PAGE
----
The Portuguese embassy is only about 7 or 8 miles away so I could ride my bike there in the sunshine, but I think I’m going to go by train so I can rehearse my answers to the questions on there. So if you’re on the District Line tomorrow and there’s some bloke telling everyone, in a loud, clear voice that “Tenho dois irmãos. Sou o mais velho. O meu irmão do meio vai casar este verão…” that’ll be me.

Posted in Portuguese

Vêm Os Brasileiros

2a696675cb838a66889464a5cdef3e36[Warning – Uncorrected Text = Likely to be a total disaster]

Na semana passada, faço um exame modelo de Português Nível B1. Havia um exercício de gramática e… que horror!  Tive quinze por cento! Pedi a minha professora ajudá-me compreender as regras. Ela explicou que este modelo era um “CELPE-Bras” (Português de Brasil) e por isso muitas regras não aplicavam a Português de Portugal. Depois de fazer correcções, a minha nota nova foi… sessenta e cinco por cento! Isto não é tanto mal!

Posted in English

Um… The… Um… Exam…

Just eight days now. It’s scary! I’ve been having extra lessons to raise my spoken language game from “horrifying” to merely “awful”. One of the things I’ve found helpful is Amolto Call Recorder for Skype. I’ve been using it to record my calls so I can listen to them later and get a second shot at my teacher’s wisdom (with her permission of course!)

Unfortunately, the results have been a little demoralising. I can’t believe how much time I spend just saying “Ummmm”.

So… there’s a long way to go.

Posted in English

Small-Talk Charades

Here at Luso HQ, we are big fans of a game called DipSticks. The game consists of a set of thin, cardboard strips with a question on each side. Contestants draw out a stick and have to perform a charade or some other task. Whoever answers correctly gets to keep the stick.

IMG_20160518_5667Now, there are only eight days left until the exam (*cue sound of screaming*) and I was trying to think of ways to cram in as much spoken Portuguese as I possibly can, so I hit on the idea of making my own DipSticks, but with Portuguese questions instead of charades. Each one has the same question each side, with one written in the “tu” form and one in the você form. My daughter is quite into the idea, which I like because, well, really anything that gets her learning about language is a plus in my book. The categories are loosely based on the “pontos de orientação” from the “Contatos Sociais” section of an old DEPLE paper published by TELC that I have somehow (how? I can’t remember) got hold of, so hopefully these are the kinds of questions that are likely to come up in the real exam.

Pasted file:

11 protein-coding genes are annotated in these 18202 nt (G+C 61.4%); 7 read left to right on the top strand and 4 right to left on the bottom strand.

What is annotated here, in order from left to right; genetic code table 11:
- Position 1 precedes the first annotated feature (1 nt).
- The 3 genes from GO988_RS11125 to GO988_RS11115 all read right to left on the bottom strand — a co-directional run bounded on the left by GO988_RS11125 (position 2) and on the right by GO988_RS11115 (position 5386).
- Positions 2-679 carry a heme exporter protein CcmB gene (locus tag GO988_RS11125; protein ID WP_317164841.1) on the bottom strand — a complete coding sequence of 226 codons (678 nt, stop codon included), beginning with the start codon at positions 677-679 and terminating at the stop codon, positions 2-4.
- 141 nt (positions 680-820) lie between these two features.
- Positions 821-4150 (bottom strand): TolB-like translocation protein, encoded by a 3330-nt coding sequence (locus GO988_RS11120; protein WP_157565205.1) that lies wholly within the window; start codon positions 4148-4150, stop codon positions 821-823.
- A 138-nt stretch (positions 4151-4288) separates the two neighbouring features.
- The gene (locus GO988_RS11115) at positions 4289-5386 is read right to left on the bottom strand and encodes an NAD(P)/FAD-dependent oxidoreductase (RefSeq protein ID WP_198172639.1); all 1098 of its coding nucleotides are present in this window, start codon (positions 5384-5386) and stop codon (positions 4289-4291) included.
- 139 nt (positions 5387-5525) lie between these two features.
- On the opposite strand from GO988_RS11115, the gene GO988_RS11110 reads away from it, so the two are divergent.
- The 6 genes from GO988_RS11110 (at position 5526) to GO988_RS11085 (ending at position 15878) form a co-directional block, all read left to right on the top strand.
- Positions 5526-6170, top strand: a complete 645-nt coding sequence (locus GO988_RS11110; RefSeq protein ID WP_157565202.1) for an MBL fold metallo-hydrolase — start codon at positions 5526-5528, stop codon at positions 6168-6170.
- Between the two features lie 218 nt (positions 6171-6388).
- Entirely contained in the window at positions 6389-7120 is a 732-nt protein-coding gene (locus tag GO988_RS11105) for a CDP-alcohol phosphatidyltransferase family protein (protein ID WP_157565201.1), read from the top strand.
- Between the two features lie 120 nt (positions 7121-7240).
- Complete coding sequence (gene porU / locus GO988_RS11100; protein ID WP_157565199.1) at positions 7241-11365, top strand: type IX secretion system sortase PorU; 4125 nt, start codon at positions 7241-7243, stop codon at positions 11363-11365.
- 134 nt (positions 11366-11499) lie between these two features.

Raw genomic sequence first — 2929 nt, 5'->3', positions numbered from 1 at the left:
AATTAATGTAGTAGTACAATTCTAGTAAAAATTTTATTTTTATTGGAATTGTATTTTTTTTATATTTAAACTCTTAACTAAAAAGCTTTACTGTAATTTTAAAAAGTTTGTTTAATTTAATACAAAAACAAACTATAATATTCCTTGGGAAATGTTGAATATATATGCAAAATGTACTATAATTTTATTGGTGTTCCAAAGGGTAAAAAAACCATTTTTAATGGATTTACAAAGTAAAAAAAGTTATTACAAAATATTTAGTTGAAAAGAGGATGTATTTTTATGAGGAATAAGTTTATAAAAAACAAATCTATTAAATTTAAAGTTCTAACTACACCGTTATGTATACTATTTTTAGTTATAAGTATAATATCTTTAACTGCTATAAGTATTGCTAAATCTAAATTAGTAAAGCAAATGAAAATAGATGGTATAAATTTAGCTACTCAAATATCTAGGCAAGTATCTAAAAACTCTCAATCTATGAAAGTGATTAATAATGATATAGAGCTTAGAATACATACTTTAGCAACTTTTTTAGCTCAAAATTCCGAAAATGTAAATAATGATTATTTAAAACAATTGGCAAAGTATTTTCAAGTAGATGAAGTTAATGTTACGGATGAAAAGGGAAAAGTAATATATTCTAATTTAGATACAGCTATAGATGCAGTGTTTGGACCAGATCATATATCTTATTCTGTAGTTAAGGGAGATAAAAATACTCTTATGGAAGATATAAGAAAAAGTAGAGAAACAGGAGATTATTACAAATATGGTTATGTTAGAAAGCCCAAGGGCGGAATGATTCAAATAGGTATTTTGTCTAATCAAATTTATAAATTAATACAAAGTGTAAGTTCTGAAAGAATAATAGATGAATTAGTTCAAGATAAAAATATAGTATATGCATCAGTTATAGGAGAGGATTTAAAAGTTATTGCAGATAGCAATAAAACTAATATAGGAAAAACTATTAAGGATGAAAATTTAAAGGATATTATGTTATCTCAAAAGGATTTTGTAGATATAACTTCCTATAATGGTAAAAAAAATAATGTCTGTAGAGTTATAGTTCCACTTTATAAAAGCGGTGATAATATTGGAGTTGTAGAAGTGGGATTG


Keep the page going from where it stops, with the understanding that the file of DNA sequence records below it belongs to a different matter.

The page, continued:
The idea is that m’daughter will pick a card and read it out, possibly with some help, and I will try and give an answer at the drop of a hat. If I get a plausible answer with minimal umming and ahhing, and my pronunciation is close enough to at least not be misunderstood, then I win. If not, no stick for me.

You can download them as an excel file here if you’re interested. Just print them out on some nice thick printer paper (I used the same coated paper I use for printing photographs, but I’m sure some decent chunky CV paper would do the job just as well) , fold it in half along the centre line, glue the two sides together and cut them into sticks. They fit nicely into these funny little glasses somebody gave us, as you can see. A shot glass or even an egg cup would probably work just as well though.